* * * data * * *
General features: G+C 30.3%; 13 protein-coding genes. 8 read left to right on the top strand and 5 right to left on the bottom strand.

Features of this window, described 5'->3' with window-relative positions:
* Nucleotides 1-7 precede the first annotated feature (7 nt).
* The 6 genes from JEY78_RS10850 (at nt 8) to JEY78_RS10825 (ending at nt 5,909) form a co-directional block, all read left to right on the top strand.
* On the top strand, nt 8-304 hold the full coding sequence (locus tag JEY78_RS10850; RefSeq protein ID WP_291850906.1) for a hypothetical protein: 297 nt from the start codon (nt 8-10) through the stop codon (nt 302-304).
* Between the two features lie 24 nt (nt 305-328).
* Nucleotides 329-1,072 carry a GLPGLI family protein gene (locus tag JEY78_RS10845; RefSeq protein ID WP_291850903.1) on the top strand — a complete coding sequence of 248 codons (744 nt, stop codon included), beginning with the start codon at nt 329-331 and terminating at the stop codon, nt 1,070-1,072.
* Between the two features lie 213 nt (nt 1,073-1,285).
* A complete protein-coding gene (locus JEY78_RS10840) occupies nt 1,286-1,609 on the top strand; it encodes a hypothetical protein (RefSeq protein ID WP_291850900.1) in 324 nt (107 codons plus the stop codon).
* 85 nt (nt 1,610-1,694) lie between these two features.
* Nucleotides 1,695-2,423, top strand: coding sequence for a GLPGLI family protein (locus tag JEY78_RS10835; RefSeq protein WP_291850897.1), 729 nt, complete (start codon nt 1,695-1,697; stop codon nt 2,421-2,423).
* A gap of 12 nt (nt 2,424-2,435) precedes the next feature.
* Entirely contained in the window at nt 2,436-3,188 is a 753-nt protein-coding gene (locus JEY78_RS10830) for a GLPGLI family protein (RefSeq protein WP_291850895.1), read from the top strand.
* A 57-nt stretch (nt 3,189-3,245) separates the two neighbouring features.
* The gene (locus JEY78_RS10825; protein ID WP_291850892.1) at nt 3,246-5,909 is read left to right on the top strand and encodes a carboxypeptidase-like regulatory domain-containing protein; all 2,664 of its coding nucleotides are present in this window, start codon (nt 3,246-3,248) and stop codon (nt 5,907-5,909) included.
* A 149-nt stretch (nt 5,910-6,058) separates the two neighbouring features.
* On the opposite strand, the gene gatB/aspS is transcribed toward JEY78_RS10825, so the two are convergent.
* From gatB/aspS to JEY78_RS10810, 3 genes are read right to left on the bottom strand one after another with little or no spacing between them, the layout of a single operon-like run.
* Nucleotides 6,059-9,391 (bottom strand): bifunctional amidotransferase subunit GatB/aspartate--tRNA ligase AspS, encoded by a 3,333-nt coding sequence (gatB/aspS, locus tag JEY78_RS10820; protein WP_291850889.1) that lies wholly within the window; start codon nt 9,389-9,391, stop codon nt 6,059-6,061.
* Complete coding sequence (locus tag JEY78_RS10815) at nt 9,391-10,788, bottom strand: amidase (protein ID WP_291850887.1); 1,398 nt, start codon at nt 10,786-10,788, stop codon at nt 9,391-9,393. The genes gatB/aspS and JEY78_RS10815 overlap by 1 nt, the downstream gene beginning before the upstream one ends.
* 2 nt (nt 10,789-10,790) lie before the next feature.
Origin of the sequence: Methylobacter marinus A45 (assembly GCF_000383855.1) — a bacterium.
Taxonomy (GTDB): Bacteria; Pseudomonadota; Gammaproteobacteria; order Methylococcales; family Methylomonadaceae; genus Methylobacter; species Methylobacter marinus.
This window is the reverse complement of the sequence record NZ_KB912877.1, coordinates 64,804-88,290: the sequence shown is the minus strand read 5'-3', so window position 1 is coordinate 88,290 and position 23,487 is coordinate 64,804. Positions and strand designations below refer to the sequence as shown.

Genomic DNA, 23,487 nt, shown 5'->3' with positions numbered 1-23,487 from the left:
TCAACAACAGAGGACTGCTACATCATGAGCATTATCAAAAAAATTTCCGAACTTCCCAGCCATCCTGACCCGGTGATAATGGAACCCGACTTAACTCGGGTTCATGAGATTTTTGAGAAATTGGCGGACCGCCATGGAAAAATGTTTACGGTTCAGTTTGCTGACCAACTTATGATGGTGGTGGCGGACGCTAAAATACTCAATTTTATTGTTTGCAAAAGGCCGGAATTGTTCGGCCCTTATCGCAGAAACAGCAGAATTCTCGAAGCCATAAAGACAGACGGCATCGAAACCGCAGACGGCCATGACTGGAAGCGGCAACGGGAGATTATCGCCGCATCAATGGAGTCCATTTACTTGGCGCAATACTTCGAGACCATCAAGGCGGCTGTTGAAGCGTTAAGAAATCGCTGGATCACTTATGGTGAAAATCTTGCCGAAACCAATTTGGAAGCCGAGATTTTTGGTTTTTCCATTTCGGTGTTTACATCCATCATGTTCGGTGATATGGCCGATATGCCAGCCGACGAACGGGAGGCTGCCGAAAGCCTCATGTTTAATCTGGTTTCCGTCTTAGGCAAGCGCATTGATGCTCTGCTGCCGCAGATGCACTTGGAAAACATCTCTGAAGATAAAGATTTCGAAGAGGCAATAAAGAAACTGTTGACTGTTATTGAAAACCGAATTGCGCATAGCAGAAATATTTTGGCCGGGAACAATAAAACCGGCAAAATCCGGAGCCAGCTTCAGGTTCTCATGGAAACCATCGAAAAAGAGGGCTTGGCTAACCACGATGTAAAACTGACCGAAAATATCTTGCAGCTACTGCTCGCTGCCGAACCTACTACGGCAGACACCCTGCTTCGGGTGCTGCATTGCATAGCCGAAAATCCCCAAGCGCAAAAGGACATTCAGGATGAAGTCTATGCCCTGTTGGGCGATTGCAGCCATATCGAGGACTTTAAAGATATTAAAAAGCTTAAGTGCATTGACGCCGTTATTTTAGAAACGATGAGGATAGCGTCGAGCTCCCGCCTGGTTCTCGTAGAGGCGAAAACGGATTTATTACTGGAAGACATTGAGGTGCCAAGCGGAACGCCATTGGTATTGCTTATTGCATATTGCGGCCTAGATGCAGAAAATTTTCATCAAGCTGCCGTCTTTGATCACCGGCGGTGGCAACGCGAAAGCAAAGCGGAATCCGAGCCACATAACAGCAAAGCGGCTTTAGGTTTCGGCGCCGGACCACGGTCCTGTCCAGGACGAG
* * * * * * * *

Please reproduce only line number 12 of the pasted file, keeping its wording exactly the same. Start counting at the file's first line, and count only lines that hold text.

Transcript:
* A gap of 12 nt (nt 2,424-2,435) precedes the next feature.